Over the course of the 2016 campaign, Javier Palomarez, the U.S. Hispanic Chamber of Commerce president and CEO repeatedly criticized Donald Trump, calling him a “buffoon,” and calling his mass deportation plan “the argument of a child and fear mongering at its worst.”
But now Palomarez is taking on the role of advisor to Trump’s national diversity coalition.
Palomarez tells the Standard that this move is less a change of opinion than it is a change of circumstances.
“We all went through the campaign – a grueling campaign filled with harsh rhetoric and opinions,” he says. “My association and I were clearly on one side and the president-elect was on another. We asked the president-elect to honor the will of the people and to respect the results of the election. At that time we believed that one side would win and not the other.”
Michael Cohen, the president-elect’s attorney and advisor, says he has asked Palomarez to serve as an advisor to Trump’s national diversity coalition because when it comes to Latino outreach, Palomarez has “the outreach and the number of members as [the Hispanic Chamber of Commerce] does.” But he also says the diversity group was partly founded to “dispel the notion that Mr. Trump is anti-Hispanic.”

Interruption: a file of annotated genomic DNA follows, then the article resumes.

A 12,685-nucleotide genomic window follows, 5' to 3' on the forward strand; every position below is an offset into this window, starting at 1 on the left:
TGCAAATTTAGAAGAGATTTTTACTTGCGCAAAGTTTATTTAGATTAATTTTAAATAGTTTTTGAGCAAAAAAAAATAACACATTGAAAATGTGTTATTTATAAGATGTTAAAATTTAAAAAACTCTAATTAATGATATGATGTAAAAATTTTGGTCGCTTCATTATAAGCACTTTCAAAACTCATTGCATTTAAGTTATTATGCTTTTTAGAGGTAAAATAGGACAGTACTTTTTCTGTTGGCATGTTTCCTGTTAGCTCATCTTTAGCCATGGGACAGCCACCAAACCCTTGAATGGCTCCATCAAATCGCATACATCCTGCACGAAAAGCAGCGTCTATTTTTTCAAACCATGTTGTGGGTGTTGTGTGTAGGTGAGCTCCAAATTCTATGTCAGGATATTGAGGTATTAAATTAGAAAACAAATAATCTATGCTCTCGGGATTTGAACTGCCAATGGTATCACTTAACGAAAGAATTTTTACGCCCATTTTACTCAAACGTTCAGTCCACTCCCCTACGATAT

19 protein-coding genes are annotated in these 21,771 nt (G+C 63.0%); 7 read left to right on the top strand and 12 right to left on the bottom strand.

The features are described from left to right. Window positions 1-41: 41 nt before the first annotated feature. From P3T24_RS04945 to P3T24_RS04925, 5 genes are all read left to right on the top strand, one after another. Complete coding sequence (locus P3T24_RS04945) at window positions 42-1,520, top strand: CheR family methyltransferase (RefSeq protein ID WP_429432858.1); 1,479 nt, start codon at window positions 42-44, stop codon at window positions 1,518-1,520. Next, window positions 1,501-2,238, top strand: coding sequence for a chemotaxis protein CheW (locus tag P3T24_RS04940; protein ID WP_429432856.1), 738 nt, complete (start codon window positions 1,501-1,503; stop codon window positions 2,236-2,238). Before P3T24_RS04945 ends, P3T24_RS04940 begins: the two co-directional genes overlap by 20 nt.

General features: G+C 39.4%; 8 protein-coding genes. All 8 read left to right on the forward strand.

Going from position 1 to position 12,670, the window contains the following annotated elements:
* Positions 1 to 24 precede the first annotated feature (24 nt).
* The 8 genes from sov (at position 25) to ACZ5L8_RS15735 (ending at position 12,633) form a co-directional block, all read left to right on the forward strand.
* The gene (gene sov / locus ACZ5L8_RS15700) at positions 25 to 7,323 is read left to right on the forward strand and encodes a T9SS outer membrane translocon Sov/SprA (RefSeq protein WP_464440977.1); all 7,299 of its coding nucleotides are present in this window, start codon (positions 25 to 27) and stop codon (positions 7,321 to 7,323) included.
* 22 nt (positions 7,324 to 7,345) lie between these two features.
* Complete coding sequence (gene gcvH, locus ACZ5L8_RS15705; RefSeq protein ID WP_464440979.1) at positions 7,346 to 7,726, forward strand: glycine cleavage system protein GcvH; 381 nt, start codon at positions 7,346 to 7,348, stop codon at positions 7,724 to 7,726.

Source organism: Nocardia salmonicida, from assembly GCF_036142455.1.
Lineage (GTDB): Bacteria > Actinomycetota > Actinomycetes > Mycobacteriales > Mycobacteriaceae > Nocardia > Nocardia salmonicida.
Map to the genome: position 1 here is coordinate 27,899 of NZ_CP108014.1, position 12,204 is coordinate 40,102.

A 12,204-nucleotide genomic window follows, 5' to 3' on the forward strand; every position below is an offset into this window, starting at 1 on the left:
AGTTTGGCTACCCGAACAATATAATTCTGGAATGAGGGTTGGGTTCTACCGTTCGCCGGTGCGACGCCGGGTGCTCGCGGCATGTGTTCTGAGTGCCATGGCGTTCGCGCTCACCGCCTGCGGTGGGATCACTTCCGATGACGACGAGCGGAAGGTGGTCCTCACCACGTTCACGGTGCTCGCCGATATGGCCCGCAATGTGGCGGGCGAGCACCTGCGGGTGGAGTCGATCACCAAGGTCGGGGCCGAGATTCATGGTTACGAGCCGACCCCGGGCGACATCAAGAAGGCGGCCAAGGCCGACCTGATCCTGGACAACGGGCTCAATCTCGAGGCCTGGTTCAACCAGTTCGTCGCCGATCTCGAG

Palomarez says that in his advisory position he has the ultimate responsibility to help the new administration understand the reality of the Hispanic market and American small business.
“We will gladly step up and do our job and do our fair share to ensure that we’re helping to move the American economy and the American people forward,” he says. “If that means being part of the coalition that my friend Michael Cohen has put together, then I will gladly serve in that capacity.”
Palomarez says he was a strong critic of Trump during the campaign season but now it’s time to deal with the reality of his presidency.
“There was not a Hispanic in this country that fought harder against Donald Trump. Beyond calling him irresponsible, beyond calling him a buffoon I called him a payaso,” he says. “I said he didn’t have the talent or the temperament.
“I could get outraged, I could do what everybody else is doing and clench my fists and stand in the corner and stomp my feet – or I can get busy,” he says.
Post by Beth Cortez-Neavel.